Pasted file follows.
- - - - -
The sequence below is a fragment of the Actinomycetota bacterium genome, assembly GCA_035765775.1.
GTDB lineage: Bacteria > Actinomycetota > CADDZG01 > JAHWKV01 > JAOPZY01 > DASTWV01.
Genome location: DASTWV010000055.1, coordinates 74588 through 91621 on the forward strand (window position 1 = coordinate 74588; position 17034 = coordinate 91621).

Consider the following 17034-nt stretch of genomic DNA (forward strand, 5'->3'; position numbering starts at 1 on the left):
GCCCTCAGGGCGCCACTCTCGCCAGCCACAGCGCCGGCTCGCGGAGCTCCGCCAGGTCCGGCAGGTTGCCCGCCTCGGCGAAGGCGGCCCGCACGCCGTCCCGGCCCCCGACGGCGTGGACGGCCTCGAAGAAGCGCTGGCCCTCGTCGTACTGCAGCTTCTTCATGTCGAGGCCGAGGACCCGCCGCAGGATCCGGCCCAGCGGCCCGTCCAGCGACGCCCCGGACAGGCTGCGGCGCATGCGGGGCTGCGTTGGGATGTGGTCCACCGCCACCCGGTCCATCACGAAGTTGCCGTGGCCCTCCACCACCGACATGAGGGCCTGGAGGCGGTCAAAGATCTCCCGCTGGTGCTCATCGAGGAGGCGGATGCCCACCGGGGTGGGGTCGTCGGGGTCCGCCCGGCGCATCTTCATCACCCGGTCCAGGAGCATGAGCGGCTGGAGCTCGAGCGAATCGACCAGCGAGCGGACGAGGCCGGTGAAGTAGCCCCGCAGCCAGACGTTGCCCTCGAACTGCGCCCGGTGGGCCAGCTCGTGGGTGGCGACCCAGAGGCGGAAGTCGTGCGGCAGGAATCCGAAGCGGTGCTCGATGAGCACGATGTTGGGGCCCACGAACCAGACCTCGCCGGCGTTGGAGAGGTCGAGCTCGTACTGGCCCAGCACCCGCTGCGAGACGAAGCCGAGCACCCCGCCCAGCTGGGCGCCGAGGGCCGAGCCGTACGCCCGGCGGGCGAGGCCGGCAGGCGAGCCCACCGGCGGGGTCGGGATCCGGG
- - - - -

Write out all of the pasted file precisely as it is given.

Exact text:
The sequence below is a fragment of the Actinomycetota bacterium genome, assembly GCA_035765775.1.
GTDB lineage: Bacteria > Actinomycetota > CADDZG01 > JAHWKV01 > JAOPZY01 > DASTWV01.
Genome location: DASTWV010000055.1, coordinates 74588 through 91621 on the forward strand (window position 1 = coordinate 74588; position 17034 = coordinate 91621).

Consider the following 17034-nt stretch of genomic DNA (forward strand, 5'->3'; position numbering starts at 1 on the left):
GCCCTCAGGGCGCCACTCTCGCCAGCCACAGCGCCGGCTCGCGGAGCTCCGCCAGGTCCGGCAGGTTGCCCGCCTCGGCGAAGGCGGCCCGCACGCCGTCCCGGCCCCCGACGGCGTGGACGGCCTCGAAGAAGCGCTGGCCCTCGTCGTACTGCAGCTTCTTCATGTCGAGGCCGAGGACCCGCCGCAGGATCCGGCCCAGCGGCCCGTCCAGCGACGCCCCGGACAGGCTGCGGCGCATGCGGGGCTGCGTTGGGATGTGGTCCACCGCCACCCGGTCCATCACGAAGTTGCCGTGGCCCTCCACCACCGACATGAGGGCCTGGAGGCGGTCAAAGATCTCCCGCTGGTGCTCATCGAGGAGGCGGATGCCCACCGGGGTGGGGTCGTCGGGGTCCGCCCGGCGCATCTTCATCACCCGGTCCAGGAGCATGAGCGGCTGGAGCTCGAGCGAATCGACCAGCGAGCGGACGAGGCCGGTGAAGTAGCCCCGCAGCCAGACGTTGCCCTCGAACTGCGCCCGGTGGGCCAGCTCGTGGGTGGCGACCCAGAGGCGGAAGTCGTGCGGCAGGAATCCGAAGCGGTGCTCGATGAGCACGATGTTGGGGCCCACGAACCAGACCTCGCCGGCGTTGGAGAGGTCGAGCTCGTACTGGCCCAGCACCCGCTGCGAGACGAAGCCGAGCACCCCGCCCAGCTGGGCGCCGAGGGCCGAGCCGTACGCCCGGCGGGCGAGGCCGGCAGGCGAGCCCACCGGCGGGGTCGGGATCCGGG